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Type: Journal article
Title: Self-management and peer support among people with arthritis on a hospital joint replacement waiting list: A randomised controlled trial
Author: Crotty, M.
Prendergast, J.
Battersby, M.
Rowett, D.
Graves, S.
Leach, G.
Giles, L.
Citation: Osteoarthritis and Cartilage, 2009; 17(11):1428-1433
Publisher: W B Saunders Co Ltd
Issue Date: 2009
ISSN: 1063-4584
Statement of
M. Crotty, J. Prendergast, M. W. Battersby, D. Rowett, S. E. Graves, G. Leach and L. C. Giles
Abstract: <h4>Introduction</h4>To evaluate the efficacy of a self-management support program including a 6 week self-management course, individualised phone support and goal setting in osteoarthritis patients on a waiting list for arthroplasty surgery.<h4>Method</h4>Randomised controlled trial of 152 public hospital outpatients awaiting hip or knee replacement surgery who were not classified as requiring urgent surgery. Participants were randomised to a self-management program or to usual care. The primary outcome was change in the Health Education Intervention Questionnaire (HeiQ) from randomisation to 6 month follow-up. Quality of life and depressive symptoms were also measured. Changes in pain and function were assessed using the Western Ontario and McMaster Universities (WOMAC) Arthritis Index.<h4>Results</h4>At 6 month follow-up, health-directed behaviour was significantly greater in the intervention [mean 4.29, 95% confidence interval (CI) 3.99-4.58] than the control (mean 3.81, 95% CI 3.52-4.09; P=0.017). There was also a significant effect on skill and technique acquisition for the intervention (mean 4.37, 95% CI 4.19-4.55) in comparison to control (mean 4.11, 95% CI 3.93-4.29; P=0.036). There was no significant effect of the intervention on the remaining HeiQ subscales, WOMAC pain or disability, quality of life or depressive symptoms.<h4>Discussion</h4>The arthritis self-management program improved health-directed behaviours, skill acquisition and stiffness in patients on a joint replacement waiting list, although the observed effects were of modest size (Cohen's d between 0.36 and 0.42). There was no significant effect on pain, function or quality of life in the short term. Self-management programs can assist in maintaining health behaviours (particularly walking) in this patient group. Further research is needed to assess their impact on quality of life and over longer periods.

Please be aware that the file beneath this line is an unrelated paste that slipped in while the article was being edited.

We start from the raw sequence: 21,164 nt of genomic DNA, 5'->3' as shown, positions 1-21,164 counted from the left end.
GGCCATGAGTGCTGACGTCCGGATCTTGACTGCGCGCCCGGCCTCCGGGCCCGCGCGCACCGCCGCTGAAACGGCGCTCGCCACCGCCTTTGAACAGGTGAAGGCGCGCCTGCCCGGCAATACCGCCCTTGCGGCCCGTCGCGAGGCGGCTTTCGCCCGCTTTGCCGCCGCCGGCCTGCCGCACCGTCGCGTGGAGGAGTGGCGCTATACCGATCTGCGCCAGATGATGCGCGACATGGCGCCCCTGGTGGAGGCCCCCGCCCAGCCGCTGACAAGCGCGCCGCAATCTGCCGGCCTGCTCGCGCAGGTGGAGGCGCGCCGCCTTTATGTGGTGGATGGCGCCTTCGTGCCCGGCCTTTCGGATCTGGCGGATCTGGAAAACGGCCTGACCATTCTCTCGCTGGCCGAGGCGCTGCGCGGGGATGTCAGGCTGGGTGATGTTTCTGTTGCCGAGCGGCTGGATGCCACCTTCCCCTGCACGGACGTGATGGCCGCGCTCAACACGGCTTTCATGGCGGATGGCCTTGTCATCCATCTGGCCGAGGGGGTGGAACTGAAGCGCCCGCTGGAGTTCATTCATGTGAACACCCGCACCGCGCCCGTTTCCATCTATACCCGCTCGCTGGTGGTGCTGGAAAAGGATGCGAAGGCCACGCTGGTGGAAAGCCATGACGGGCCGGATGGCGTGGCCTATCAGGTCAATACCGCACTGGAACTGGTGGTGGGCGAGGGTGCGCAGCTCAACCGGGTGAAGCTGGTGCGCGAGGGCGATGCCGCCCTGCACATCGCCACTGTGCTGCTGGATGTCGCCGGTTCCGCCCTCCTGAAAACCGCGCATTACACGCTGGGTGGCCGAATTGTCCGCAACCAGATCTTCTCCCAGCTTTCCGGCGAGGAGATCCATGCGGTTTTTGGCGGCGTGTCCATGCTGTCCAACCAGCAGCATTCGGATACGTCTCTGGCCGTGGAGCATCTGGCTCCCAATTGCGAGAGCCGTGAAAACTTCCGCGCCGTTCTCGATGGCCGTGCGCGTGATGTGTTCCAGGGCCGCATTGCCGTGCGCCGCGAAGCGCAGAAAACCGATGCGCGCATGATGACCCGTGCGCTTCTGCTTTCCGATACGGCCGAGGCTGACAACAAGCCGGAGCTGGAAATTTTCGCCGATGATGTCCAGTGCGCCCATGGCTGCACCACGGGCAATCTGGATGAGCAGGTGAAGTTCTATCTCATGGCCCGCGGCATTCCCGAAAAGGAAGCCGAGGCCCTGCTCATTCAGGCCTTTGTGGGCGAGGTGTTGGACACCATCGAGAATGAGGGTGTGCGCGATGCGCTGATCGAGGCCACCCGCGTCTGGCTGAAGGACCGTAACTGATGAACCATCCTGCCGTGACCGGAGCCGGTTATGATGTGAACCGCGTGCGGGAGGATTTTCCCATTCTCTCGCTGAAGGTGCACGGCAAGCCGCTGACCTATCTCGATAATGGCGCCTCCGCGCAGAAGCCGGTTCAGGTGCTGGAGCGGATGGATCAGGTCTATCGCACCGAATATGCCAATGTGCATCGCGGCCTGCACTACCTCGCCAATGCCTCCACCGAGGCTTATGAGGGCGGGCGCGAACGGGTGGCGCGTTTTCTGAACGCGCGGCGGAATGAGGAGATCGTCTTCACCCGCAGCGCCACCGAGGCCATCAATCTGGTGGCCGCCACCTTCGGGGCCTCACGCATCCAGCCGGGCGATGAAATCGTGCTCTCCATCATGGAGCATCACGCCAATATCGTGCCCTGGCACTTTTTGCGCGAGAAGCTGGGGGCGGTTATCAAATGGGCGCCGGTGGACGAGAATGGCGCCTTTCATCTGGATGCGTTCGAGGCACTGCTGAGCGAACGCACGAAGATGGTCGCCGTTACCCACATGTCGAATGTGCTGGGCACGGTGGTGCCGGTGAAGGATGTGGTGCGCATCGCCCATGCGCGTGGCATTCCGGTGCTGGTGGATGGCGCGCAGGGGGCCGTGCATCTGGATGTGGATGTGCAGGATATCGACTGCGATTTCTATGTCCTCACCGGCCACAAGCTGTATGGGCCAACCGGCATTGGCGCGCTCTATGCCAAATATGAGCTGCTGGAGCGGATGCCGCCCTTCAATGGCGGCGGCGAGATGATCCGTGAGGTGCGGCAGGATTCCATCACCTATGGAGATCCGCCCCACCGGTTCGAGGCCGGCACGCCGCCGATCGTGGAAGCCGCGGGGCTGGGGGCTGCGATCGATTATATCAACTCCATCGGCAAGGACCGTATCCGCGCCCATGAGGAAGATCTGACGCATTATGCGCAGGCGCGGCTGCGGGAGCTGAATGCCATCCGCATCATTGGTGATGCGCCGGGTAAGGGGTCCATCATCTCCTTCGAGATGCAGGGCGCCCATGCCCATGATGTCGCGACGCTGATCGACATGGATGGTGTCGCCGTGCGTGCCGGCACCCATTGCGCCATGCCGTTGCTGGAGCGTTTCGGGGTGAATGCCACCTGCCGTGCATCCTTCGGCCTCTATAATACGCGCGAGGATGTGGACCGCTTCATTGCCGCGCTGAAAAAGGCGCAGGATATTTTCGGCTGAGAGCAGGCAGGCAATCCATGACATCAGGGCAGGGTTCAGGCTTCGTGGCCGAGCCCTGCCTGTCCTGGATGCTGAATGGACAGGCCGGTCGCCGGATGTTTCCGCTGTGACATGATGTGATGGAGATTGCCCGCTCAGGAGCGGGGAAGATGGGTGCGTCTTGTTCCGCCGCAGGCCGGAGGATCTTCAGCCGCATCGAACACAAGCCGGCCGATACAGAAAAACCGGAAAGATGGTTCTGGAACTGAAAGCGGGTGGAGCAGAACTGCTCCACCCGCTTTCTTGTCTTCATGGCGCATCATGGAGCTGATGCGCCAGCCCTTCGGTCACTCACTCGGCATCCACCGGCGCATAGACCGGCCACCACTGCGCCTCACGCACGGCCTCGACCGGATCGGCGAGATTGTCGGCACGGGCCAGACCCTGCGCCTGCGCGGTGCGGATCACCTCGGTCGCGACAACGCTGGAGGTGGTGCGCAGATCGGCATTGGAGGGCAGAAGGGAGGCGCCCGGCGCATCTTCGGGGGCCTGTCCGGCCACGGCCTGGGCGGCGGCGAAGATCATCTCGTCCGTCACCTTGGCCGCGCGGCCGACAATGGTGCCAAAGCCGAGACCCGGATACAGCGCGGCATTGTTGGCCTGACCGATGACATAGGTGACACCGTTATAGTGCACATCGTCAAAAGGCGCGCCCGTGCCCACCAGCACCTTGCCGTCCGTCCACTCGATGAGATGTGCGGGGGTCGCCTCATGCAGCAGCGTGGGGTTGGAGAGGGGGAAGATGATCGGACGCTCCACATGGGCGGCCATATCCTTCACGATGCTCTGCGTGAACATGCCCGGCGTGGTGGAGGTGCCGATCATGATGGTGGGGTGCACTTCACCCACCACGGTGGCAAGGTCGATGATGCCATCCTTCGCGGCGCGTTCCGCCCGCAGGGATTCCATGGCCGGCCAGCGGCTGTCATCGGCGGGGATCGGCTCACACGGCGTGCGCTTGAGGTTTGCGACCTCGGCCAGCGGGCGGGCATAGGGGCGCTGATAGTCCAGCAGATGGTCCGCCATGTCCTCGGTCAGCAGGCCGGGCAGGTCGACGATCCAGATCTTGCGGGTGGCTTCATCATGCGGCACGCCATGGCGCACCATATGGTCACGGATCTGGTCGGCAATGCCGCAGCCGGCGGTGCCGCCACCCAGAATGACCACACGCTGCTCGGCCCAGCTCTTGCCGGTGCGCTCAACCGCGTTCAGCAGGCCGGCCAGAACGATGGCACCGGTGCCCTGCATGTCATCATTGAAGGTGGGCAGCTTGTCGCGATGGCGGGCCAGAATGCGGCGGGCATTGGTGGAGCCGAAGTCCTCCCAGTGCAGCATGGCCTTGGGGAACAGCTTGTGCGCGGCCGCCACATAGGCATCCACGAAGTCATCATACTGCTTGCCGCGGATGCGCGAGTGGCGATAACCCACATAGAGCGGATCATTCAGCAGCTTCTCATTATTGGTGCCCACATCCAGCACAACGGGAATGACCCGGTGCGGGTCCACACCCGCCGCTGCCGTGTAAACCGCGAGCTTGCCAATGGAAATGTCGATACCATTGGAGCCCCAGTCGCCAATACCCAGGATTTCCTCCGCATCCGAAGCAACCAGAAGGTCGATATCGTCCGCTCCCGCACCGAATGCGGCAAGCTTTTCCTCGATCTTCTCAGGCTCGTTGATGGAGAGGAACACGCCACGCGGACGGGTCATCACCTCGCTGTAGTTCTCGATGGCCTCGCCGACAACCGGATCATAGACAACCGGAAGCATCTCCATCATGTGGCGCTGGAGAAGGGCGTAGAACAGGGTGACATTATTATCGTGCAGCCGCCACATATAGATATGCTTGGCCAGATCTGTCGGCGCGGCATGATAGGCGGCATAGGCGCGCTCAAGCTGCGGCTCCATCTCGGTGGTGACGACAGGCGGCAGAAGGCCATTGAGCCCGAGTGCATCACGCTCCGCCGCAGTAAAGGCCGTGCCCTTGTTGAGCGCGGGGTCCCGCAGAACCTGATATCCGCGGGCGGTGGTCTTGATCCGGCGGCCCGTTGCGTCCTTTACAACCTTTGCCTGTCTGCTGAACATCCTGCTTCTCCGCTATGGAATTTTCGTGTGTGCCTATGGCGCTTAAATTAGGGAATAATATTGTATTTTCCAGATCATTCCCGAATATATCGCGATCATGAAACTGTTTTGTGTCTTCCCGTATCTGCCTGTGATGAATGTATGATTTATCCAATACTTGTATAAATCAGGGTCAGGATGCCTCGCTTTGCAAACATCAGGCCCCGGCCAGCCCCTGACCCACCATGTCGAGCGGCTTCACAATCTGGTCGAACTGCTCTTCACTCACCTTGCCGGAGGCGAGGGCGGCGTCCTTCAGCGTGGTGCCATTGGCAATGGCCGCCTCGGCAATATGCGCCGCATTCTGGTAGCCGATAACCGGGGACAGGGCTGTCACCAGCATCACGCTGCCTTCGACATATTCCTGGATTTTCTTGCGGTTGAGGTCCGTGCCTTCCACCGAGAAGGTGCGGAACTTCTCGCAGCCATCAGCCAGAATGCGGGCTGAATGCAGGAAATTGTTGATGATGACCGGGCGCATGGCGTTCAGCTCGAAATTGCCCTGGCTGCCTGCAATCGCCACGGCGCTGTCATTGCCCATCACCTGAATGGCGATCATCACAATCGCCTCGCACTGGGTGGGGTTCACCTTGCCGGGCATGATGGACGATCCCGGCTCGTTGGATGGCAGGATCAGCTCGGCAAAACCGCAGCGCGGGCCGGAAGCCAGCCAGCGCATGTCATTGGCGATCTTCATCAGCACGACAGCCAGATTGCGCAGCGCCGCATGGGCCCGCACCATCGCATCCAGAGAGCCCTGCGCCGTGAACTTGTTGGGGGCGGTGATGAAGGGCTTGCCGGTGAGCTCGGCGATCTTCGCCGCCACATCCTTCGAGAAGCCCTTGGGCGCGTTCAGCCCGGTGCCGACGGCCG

Keywords: Randomized controlled trial; Disabled persons; Self care/methods; Osteoarthritis, Hip/therapy; Knee/therapy; Health education
Rights: Copyright © 2009 Osteoarthritis Research Society International. Published by Elsevier Ltd. All rights reserved.
RMID: 0020114089
DOI: 10.1016/j.joca.2009.05.010
Appears in Collections:Public Health publications

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